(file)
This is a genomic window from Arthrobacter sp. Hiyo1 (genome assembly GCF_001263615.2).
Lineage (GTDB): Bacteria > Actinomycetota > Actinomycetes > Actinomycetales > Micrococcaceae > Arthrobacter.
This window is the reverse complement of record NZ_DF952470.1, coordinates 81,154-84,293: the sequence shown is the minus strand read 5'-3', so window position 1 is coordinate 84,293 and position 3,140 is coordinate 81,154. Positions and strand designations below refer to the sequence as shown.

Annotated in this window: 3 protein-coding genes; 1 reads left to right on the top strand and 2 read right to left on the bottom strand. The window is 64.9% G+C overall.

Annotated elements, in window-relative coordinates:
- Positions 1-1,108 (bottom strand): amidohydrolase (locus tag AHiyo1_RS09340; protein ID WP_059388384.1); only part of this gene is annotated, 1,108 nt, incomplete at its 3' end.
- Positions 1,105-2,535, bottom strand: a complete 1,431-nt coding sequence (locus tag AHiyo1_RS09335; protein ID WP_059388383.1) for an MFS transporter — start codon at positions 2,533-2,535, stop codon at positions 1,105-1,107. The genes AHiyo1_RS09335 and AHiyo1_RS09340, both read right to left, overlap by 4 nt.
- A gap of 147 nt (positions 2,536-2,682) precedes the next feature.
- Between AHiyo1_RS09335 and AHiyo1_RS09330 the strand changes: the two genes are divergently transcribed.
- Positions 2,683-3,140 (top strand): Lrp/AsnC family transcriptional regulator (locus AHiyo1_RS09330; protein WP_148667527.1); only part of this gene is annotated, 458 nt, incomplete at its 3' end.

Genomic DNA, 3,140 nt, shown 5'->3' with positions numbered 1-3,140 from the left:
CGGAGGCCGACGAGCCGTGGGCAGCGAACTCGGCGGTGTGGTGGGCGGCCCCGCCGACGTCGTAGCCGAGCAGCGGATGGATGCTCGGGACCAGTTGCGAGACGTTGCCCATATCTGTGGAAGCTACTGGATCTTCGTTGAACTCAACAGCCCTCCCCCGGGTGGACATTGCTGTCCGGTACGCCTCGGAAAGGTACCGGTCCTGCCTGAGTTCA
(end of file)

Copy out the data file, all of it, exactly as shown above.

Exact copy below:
This is a genomic window from Arthrobacter sp. Hiyo1 (genome assembly GCF_001263615.2).
Lineage (GTDB): Bacteria > Actinomycetota > Actinomycetes > Actinomycetales > Micrococcaceae > Arthrobacter.
This window is the reverse complement of record NZ_DF952470.1, coordinates 81,154-84,293: the sequence shown is the minus strand read 5'-3', so window position 1 is coordinate 84,293 and position 3,140 is coordinate 81,154. Positions and strand designations below refer to the sequence as shown.

Annotated in this window: 3 protein-coding genes; 1 reads left to right on the top strand and 2 read right to left on the bottom strand. The window is 64.9% G+C overall.

Annotated elements, in window-relative coordinates:
- Positions 1-1,108 (bottom strand): amidohydrolase (locus tag AHiyo1_RS09340; protein ID WP_059388384.1); only part of this gene is annotated, 1,108 nt, incomplete at its 3' end.
- Positions 1,105-2,535, bottom strand: a complete 1,431-nt coding sequence (locus tag AHiyo1_RS09335; protein ID WP_059388383.1) for an MFS transporter — start codon at positions 2,533-2,535, stop codon at positions 1,105-1,107. The genes AHiyo1_RS09335 and AHiyo1_RS09340, both read right to left, overlap by 4 nt.
- A gap of 147 nt (positions 2,536-2,682) precedes the next feature.
- Between AHiyo1_RS09335 and AHiyo1_RS09330 the strand changes: the two genes are divergently transcribed.
- Positions 2,683-3,140 (top strand): Lrp/AsnC family transcriptional regulator (locus AHiyo1_RS09330; protein WP_148667527.1); only part of this gene is annotated, 458 nt, incomplete at its 3' end.

Genomic DNA, 3,140 nt, shown 5'->3' with positions numbered 1-3,140 from the left:
CGGAGGCCGACGAGCCGTGGGCAGCGAACTCGGCGGTGTGGTGGGCGGCCCCGCCGACGTCGTAGCCGAGCAGCGGATGGATGCTCGGGACCAGTTGCGAGACGTTGCCCATATCTGTGGAAGCTACTGGATCTTCGTTGAACTCAACAGCCCTCCCCCGGGTGGACATTGCTGTCCGGTACGCCTCGGAAAGGTACCGGTCCTGCCTGAGTTCA